When thinking of Los Cabos, it’s not unusual to conjure up images of Van Halen’s Sammy Hagar and his Cabo Wabo enterprise, or—for the millennial set—Lauren Conrad and her friends partying it up at an all-inclusive as documented on MTV’s Laguna Beach. However, there’s way more to Los Cabos than the rowdy and debaucherous light it’s often portrayed in.
Los Cabos (Spanish for “The Capes”) is located at the southern tip of Mexico’s Baja California peninsula. It’s comprised of two cities: Cabo San Lucas, most commonly know as Cabo, and San José del Cabo, where most locals live. About an hour north of Cabo San Lucas is the rustic town of Todos Santos; population approximately 6,485. This small town is a hotspot for those looking for an off-the-beaten-path getaway, but who aren’t committed to fully going off the grid. (Hotel San Cristóbal is a sight to see.)
The region is surrounded by the Pacific Ocean and Sea of Cortez, in addition to a vast desert backdrop that lends itself well to activities like hiking and horseback riding. Last year 100,000 Canadians travelled to Los Cabos—a 12 per cent increase from the year before. It’s also the safest place in Mexico to visit as a solo-traveller.
While Los Cabos is ultimately a resort town (more than 2,000 new rooms are slated to open up this year), there are tons of not all-inclusive activities that are authentic to the region. Here, the best things to do in Los Cabos:
Experience the temazcal
Wellness tourism is on the rise (you likely follow at least one person who has attended a fitness/wellness/spiritual retreat and lived to tell the tale via IG Stories) and it’s estimated to reach nearly $920 billion USD in the next three years. Los Cabos has many wellness-related activities on offer, but if there’s one to try out it should be temazcal. This Mesoamerican healing practice, which has been passed down from generations of the country’s indigenous groups, is essentially a sweat lodge.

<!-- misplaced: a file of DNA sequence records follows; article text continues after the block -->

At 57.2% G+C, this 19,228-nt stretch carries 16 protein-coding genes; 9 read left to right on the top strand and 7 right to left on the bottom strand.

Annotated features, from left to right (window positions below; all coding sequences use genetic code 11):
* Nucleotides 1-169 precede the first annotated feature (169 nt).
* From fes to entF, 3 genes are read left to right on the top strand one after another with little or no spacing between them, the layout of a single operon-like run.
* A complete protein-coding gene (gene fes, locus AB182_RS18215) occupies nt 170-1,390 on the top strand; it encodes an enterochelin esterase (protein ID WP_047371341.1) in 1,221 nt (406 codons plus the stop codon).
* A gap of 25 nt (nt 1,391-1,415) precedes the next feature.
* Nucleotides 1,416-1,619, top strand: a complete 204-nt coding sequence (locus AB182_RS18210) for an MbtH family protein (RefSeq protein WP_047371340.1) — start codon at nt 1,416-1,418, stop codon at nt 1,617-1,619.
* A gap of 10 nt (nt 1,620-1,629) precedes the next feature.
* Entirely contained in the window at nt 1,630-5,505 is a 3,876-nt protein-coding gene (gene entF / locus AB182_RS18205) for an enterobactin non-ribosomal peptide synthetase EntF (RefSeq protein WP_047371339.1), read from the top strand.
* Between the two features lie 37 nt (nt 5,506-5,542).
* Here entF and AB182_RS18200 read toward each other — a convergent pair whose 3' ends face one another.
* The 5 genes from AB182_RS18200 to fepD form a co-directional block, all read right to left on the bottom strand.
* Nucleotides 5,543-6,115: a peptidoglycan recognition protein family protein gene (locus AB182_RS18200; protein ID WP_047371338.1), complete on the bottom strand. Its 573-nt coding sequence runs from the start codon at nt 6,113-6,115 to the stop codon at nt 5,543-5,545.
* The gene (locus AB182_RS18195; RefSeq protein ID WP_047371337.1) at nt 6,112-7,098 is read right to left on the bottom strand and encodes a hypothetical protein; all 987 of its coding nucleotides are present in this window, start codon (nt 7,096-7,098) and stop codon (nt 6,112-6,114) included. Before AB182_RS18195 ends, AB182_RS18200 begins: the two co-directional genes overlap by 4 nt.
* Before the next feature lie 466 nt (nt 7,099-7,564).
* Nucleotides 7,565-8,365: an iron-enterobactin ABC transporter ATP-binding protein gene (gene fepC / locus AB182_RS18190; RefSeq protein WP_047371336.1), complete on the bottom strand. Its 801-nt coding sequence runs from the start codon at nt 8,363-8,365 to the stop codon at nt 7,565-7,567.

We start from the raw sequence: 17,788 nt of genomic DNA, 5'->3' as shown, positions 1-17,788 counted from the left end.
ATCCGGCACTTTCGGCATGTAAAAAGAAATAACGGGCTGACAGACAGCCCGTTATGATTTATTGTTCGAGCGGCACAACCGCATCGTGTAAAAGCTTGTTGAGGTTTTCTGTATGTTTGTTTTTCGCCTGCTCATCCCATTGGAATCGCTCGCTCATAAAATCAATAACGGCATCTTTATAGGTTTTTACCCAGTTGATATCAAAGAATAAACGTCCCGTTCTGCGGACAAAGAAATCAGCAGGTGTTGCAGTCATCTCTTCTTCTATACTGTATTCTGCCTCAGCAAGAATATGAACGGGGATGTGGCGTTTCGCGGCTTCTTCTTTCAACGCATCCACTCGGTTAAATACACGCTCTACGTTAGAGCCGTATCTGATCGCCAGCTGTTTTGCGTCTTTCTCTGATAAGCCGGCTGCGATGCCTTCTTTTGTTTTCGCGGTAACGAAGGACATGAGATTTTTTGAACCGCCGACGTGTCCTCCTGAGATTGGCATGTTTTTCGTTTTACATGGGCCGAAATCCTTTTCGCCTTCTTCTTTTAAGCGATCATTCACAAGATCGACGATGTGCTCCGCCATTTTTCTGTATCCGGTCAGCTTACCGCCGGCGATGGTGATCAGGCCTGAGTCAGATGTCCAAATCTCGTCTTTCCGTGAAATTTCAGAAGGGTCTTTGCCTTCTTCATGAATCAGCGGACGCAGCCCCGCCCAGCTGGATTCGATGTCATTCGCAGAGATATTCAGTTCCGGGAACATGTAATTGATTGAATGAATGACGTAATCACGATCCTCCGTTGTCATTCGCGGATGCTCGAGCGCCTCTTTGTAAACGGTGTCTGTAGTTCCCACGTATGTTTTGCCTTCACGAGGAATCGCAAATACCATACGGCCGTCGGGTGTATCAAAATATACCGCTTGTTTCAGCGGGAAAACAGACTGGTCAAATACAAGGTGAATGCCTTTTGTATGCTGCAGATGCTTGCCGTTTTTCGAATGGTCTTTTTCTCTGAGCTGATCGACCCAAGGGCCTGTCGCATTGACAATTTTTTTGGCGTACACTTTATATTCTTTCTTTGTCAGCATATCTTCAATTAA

The temazcal ritual takes place in a stone structure, where a shaman leads a small group of people through a ceremony. Said ceremony includes herb-infused water being splashed on heated rocks to create steam inside of the structure. The treatment is said to aid in detoxifying the body and mind, and helps promote circulation.
While many spas offer the experience (like Playa Grande Resort & Grand Spa, ME Cabo and Hacienda Encantada to name a few) in Los Cabos, the temazcal at the One&Only Palmilla is definitely one to check out. The luxury resort’s treatment is led by resident shaman, Raul Retana, a member of the Sonoran Mayo tribe.
Eat good food
There are a lot of excellent food options in Los Cabos; after all, it is a leading culinary destination Every year, the region hosts its acclaimed food and wine festival, Sabor a Cabo, which features dishes by local chefs and draws in at least 3,000 guests.